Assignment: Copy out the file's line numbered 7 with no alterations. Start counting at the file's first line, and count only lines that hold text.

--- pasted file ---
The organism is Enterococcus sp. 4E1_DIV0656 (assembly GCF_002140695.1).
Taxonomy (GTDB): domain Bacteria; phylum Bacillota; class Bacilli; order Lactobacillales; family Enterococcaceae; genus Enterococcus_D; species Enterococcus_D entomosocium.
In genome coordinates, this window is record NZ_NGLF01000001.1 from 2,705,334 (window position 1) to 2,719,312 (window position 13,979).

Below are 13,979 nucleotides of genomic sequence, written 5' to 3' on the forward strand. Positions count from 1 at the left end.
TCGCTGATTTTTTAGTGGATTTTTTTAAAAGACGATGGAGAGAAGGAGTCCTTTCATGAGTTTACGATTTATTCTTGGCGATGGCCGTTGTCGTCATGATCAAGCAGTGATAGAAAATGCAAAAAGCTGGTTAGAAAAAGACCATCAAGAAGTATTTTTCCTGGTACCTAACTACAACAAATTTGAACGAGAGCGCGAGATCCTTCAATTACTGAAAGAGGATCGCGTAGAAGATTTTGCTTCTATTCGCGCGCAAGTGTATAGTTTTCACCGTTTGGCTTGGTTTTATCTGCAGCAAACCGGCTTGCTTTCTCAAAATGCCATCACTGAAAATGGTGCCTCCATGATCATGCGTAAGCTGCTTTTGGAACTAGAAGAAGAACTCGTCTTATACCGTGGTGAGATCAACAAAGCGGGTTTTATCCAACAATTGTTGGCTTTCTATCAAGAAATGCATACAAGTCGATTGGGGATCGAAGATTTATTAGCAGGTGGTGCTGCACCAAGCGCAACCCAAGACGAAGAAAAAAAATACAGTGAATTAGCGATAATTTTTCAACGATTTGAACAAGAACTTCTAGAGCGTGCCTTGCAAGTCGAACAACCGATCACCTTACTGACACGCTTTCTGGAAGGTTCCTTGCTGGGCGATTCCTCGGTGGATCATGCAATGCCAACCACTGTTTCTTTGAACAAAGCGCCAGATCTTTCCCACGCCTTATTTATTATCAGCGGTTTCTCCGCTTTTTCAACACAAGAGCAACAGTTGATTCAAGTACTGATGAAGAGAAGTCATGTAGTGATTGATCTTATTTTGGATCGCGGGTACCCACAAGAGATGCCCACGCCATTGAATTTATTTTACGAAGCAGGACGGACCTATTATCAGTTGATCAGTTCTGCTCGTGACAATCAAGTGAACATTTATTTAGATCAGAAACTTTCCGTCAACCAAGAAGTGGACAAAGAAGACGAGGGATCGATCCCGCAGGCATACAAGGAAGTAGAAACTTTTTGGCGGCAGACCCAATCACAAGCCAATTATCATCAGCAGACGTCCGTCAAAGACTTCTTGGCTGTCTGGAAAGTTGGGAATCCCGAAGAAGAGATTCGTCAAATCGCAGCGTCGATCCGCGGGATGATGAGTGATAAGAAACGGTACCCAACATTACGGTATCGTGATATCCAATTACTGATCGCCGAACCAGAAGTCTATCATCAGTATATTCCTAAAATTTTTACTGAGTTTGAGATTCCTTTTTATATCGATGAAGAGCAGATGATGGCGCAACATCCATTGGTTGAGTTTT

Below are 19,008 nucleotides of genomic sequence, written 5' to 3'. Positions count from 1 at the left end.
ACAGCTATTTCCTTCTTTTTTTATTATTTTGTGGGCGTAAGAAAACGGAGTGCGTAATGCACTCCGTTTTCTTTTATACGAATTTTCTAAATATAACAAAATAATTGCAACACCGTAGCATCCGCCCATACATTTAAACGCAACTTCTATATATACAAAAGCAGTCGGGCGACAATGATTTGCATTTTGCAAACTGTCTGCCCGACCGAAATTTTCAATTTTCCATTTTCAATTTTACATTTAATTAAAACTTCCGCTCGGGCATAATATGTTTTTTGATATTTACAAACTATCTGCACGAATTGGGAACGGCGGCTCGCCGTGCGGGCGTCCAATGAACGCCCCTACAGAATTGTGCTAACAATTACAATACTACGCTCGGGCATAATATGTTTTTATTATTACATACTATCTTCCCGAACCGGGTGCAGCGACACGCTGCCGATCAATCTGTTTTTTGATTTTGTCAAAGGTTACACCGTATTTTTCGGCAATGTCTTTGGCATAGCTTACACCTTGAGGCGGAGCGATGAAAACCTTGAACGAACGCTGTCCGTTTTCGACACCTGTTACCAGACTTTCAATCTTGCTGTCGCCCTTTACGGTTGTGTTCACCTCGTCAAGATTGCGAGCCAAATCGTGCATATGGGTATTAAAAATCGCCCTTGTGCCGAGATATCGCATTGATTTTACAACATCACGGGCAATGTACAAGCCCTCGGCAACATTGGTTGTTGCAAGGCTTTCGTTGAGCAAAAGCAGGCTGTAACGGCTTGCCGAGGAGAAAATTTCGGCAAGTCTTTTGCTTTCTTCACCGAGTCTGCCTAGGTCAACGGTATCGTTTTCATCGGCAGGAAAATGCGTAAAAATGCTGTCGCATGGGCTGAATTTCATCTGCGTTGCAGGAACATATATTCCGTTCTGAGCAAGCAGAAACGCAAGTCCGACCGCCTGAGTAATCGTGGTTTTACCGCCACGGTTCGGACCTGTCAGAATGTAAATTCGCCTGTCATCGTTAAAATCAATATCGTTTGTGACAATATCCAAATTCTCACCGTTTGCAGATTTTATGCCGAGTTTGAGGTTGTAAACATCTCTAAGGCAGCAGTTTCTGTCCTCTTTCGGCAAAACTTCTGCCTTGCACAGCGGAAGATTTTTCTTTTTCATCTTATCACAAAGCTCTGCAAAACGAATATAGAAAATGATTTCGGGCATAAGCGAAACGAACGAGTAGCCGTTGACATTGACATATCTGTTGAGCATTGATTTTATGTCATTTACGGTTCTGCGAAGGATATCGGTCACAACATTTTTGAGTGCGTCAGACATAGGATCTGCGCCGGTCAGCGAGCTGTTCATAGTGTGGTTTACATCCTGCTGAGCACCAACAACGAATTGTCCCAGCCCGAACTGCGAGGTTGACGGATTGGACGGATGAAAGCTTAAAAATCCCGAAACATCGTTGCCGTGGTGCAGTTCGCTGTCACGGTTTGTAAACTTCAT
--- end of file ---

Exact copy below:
ACAGCTATTTCCTTCTTTTTTTATTATTTTGTGGGCGTAAGAAAACGGAGTGCGTAATGCACTCCGTTTTCTTTTATACGAATTTTCTAAATATAACAAAATAATTGCAACACCGTAGCATCCGCCCATACATTTAAACGCAACTTCTATATATACAAAAGCAGTCGGGCGACAATGATTTGCATTTTGCAAACTGTCTGCCCGACCGAAATTTTCAATTTTCCATTTTCAATTTTACATTTAATTAAAACTTCCGCTCGGGCATAATATGTTTTTTGATATTTACAAACTATCTGCACGAATTGGGAACGGCGGCTCGCCGTGCGGGCGTCCAATGAACGCCCCTACAGAATTGTGCTAACAATTACAATACTACGCTCGGGCATAATATGTTTTTATTATTACATACTATCTTCCCGAACCGGGTGCAGCGACACGCTGCCGATCAATCTGTTTTTTGATTTTGTCAAAGGTTACACCGTATTTTTCGGCAATGTCTTTGGCATAGCTTACACCTTGAGGCGGAGCGATGAAAACCTTGAACGAACGCTGTCCGTTTTCGACACCTGTTACCAGACTTTCAATCTTGCTGTCGCCCTTTACGGTTGTGTTCACCTCGTCAAGATTGCGAGCCAAATCGTGCATATGGGTATTAAAAATCGCCCTTGTGCCGAGATATCGCATTGATTTTACAACATCACGGGCAATGTACAAGCCCTCGGCAACATTGGTTGTTGCAAGGCTTTCGTTGAGCAAAAGCAGGCTGTAACGGCTTGCCGAGGAGAAAATTTCGGCAAGTCTTTTGCTTTCTTCACCGAGTCTGCCTAGGTCAACGGTATCGTTTTCATCGGCAGGAAAATGCGTAAAAATGCTGTCGCATGGGCTGAATTTCATCTGCGTTGCAGGAACATATATTCCGTTCTGAGCAAGCAGAAACGCAAGTCCGACCGCCTGAGTAATCGTGGTTTTACCGCCACGGTTCGGACCTGTCAGAATGTAAATTCGCCTGTCATCGTTAAAATCAATATCGTTTGTGACAATATCCAAATTCTCACCGTTTGCAGATTTTATGCCGAGTTTGAGGTTGTAAACATCTCTAAGGCAGCAGTTTCTGTCCTCTTTCGGCAAAACTTCTGCCTTGCACAGCGGAAGATTTTTCTTTTTCATCTTATCACAAAGCTCTGCAAAACGAATATAGAAAATGATTTCGGGCATAAGCGAAACGAACGAGTAGCCGTTGACATTGACATATCTGTTGAGCATTGATTTTATGTCATTTACGGTTCTGCGAAGGATATCGGTCACAACATTTTTGAGTGCGTCAGACATAGGATCTGCGCCGGTCAGCGAGCTGTTCATAGTGTGGTTTACATCCTGCTGAGCACCAACAACGAATTGTCCCAGCCCGAACTGCGAGGTTGACGGATTGGACGGATGAAAGCTTAAAAATCCCGAAACATCGTTGCCGTGGTGCAGTTCGCTGTCACGGTTTGTAAACTTCAT